New Audio: Introducing the Anthemic, Hook-Driven Sounds of Yacht Punk

Comprised of founding member and primary songwriter Graham Brockmiller (vocals, guitar), Michael Pozzi (guitar). Tricky (drums) and Justin Ricard (bass), the Los Angeles-based indie rock act Yacht Punk can trace their origins to when Brockmiller’s previous band Great White Buffalo had broken up. As the story goes, Brockmiller was laying on the floor of his unfinished basement studio in the Beachwood Canyon section, unsure of what would or should come next. But he did realize that it was time to go off on his own — and he spent the next year holed up in his studio by himself, contemplating life, writing, collecting nude calendars of Eastern European women suggestively holding large trophy carp and experimenting with the raw recording skills he had taught himself. Eventually, he began exploring new sounds and textures outside the traditional rock and indie rock arrangements of guitar, drums, bass as a way to test his DIY recording chops, as well as a way to find a more interesting, moodier sound.

Graham was tinkering with early Yacht Punk demos when he had a chance meeting with Michael Pozzi at Davey Wayne‘s. Pozzi quickly joined the project after the studio and hearing the direction the music was going. Graham’s roommate Tricky joined, followed by Justin Ricard, which completed the band’s lineup. The quartet took those demos to Matt Wignall‘s Tackyland studio, where they recorded “Hang Me Out to Dry” — and Wignall pushed the band’s sound into new, stranger places. They then took the Wignall-produced tracks back to L.A. where Will Brierre mixed and engineered them.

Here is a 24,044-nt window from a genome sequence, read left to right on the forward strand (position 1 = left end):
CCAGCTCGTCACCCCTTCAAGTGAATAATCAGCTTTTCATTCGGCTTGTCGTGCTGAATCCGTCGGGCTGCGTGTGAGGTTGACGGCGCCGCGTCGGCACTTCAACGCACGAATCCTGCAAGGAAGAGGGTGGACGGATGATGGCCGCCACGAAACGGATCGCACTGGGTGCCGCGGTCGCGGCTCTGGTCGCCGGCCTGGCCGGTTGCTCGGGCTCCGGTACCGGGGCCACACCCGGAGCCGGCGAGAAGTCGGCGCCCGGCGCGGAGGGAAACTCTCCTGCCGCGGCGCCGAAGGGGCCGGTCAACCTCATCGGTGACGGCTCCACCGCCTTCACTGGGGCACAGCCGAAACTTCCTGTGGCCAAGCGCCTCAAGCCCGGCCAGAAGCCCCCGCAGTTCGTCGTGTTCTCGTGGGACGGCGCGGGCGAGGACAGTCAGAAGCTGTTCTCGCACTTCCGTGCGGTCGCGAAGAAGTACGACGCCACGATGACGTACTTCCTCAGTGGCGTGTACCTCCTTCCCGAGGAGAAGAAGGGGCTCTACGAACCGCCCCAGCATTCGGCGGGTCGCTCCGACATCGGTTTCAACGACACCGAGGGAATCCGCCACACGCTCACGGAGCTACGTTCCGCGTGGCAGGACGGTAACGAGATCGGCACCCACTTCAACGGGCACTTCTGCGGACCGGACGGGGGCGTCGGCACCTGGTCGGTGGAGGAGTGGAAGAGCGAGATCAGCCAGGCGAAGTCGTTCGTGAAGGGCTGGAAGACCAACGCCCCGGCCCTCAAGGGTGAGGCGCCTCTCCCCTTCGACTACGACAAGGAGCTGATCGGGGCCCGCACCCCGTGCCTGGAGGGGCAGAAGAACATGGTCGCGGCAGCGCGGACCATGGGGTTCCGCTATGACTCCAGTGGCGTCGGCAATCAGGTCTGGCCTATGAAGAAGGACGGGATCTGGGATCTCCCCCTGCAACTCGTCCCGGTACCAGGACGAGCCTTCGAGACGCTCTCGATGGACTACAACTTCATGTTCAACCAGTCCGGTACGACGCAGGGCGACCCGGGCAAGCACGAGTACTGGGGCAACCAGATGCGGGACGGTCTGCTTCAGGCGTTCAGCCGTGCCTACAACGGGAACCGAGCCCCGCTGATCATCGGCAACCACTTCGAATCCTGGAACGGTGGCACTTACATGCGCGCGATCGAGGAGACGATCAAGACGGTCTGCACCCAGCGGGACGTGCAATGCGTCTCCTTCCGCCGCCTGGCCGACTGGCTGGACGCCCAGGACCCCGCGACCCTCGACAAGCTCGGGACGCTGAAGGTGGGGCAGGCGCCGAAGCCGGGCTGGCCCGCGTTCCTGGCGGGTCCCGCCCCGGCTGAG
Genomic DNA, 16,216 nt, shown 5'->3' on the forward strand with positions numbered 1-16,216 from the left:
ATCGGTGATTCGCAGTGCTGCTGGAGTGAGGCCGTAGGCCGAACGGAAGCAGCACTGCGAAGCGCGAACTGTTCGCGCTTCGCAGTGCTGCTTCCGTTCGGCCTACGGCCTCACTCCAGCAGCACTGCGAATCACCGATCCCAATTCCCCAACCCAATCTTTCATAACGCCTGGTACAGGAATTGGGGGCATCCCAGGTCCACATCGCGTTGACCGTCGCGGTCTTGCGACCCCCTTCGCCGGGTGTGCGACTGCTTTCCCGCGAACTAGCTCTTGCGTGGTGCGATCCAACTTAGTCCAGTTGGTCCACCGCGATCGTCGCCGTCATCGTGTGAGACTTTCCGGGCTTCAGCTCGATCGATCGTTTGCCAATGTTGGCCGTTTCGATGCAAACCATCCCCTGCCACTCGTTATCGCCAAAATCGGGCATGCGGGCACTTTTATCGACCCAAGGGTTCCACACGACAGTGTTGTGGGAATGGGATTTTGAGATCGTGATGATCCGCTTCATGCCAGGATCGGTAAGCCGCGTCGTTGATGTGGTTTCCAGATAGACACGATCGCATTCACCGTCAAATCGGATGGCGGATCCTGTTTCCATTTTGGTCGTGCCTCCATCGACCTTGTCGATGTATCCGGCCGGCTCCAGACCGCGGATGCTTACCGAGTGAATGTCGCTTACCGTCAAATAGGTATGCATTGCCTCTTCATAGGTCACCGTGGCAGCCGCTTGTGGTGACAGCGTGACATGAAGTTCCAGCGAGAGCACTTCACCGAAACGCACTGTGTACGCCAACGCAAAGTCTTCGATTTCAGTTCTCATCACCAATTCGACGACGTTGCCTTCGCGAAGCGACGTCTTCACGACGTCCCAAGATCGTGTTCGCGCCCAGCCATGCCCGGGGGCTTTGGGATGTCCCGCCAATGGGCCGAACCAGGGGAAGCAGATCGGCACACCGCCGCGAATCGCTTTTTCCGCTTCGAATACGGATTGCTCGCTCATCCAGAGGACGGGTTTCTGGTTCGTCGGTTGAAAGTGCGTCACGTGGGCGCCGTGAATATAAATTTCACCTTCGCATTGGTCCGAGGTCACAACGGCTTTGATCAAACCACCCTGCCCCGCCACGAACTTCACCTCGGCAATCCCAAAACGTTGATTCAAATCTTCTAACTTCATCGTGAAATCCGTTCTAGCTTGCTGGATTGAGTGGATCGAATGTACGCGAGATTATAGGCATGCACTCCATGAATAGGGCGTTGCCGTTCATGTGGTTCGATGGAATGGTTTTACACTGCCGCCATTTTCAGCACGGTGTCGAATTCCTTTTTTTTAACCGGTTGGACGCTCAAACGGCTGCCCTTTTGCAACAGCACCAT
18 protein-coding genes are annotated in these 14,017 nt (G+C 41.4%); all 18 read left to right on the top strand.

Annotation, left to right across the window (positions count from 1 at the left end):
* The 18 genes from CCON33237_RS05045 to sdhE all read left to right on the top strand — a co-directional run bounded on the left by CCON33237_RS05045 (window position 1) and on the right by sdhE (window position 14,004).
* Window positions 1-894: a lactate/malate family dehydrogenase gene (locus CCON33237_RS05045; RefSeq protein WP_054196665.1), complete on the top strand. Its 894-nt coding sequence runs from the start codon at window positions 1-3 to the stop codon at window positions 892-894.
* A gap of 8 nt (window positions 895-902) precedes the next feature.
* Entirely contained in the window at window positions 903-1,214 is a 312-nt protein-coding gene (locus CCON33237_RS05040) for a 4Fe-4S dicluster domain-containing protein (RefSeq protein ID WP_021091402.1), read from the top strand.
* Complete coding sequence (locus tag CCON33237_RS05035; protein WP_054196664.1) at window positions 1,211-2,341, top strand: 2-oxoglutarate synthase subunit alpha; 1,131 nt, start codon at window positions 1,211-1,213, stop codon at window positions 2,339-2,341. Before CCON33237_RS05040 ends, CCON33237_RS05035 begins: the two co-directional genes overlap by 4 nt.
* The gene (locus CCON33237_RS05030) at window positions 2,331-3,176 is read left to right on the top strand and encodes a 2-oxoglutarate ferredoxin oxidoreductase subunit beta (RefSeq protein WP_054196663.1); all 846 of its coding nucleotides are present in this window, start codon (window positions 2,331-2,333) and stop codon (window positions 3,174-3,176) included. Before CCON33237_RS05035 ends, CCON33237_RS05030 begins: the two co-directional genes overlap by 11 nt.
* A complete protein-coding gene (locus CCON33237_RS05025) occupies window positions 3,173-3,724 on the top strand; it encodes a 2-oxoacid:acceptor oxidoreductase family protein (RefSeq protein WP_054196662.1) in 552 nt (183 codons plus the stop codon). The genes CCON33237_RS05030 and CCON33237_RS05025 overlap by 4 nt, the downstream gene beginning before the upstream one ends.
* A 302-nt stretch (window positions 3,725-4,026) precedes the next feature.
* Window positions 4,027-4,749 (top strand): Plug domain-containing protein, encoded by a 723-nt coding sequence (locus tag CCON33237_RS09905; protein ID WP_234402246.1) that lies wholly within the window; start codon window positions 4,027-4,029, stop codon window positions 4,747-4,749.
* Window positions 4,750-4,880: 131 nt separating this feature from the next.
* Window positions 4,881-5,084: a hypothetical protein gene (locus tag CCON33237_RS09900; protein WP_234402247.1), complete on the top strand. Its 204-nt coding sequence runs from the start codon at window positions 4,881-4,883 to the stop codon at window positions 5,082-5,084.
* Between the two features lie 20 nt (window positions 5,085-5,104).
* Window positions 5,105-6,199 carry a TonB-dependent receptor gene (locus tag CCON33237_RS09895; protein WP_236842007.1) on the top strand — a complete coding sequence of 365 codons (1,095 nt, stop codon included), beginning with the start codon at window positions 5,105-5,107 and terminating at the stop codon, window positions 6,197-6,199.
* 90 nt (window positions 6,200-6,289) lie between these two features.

The band’s previous single “Need a Reason” was featured on Spotify’s New Noise and Fresh Finds playlists. And with a growing buzz surrounding the band, ┬átheir latest single “New Wave Denier” will further cement their reputation for crafting incredibly self-assured, slick, pop-inspired indie rock centered around rousingly anthemic hooks and earnest sentiment. Although this particular song is fueled by a sense of youthful disillusionment. As the band’s Brockmiller explains in press notes, their latest single “is about disillusionment and being over mainstream music. I wanted to capture the feeling of being young and disillusioned by life, by love, and by current and/or popular music. The sense of being unable to relate to your peers, the sense of searching for something more meaningful, and ultimately finding identity and belonging in the music from a past generation.”